In total, the U.S. will provide other countries with 80 million vaccines.

BLACKWELL: Now, President Biden also applauded vaccination efforts across the country. He says that, by this time tomorrow, 60 percent of American adults will have received at least one dose.

But when it comes to clearing up the confusion about what fully vaccinated people can do, the president did not add any further guidelines, beyond what the CDC issued last week. It advised, fully vaccinated people do not need to wear masks in most situations.


JOE BIDEN, PRESIDENT OF THE UNITED STATES: Some people may want to continue to wear masks even if they're fully vaccinated. That's a decision they can make.

Some businesses may want to continue to require wearing masks. Let's all be kind and respectful to one another as we come out of this pandemic and respect those who want to continue to wear a mask, even if they have been vaccinated.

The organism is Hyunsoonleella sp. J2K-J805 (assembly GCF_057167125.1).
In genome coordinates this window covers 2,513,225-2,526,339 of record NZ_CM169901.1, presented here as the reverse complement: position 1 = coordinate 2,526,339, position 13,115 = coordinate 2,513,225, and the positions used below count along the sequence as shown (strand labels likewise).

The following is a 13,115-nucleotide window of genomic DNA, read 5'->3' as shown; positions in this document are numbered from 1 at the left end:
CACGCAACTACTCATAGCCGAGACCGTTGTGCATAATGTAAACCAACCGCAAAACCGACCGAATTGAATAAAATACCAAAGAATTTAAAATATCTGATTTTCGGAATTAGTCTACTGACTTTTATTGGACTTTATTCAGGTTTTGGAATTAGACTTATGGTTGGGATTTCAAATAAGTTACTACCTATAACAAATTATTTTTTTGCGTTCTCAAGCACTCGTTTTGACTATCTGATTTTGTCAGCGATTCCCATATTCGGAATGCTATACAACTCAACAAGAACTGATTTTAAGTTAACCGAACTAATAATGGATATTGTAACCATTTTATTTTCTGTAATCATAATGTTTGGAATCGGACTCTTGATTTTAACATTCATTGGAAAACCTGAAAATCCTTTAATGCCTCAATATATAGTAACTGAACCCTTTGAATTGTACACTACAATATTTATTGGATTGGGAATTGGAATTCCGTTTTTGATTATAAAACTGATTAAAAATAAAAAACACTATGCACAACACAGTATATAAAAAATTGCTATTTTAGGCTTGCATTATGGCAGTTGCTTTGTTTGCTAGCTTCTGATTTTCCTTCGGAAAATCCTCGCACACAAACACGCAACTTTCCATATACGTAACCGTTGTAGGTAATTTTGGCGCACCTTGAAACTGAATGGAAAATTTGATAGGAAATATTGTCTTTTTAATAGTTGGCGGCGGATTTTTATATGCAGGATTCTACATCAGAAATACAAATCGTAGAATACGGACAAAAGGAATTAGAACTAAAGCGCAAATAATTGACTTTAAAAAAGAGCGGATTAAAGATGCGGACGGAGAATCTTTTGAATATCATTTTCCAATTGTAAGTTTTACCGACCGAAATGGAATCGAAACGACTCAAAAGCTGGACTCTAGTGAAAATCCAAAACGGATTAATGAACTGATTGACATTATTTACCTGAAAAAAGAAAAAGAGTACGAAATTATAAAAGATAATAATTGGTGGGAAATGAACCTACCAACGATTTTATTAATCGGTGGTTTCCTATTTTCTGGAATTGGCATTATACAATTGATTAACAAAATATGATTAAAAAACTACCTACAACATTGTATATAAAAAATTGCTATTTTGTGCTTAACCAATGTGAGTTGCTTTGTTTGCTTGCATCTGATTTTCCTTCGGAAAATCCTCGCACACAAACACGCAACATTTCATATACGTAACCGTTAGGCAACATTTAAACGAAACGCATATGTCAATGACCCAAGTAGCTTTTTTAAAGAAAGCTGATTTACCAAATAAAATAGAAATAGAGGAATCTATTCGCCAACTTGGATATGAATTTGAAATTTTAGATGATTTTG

CAMEROTA: OK, joining us now is E.R. Dr. Leana Wen. She's the former City of Baltimore health commissioner.

Dr. Wen, great to see you.

Could we just start with the good news first? I think that Biden often likes to lead with the good news. And he was saying that 60 percent of American adults have at least one shot, OK, so that's a good level of protection for 60 percent of adults so far.

And we're still averaging more than a million shots, a million vaccinations per day. So, I mean, I know that we're always quick to say, uh-oh, we're not at herd immunity yet, but we're getting there.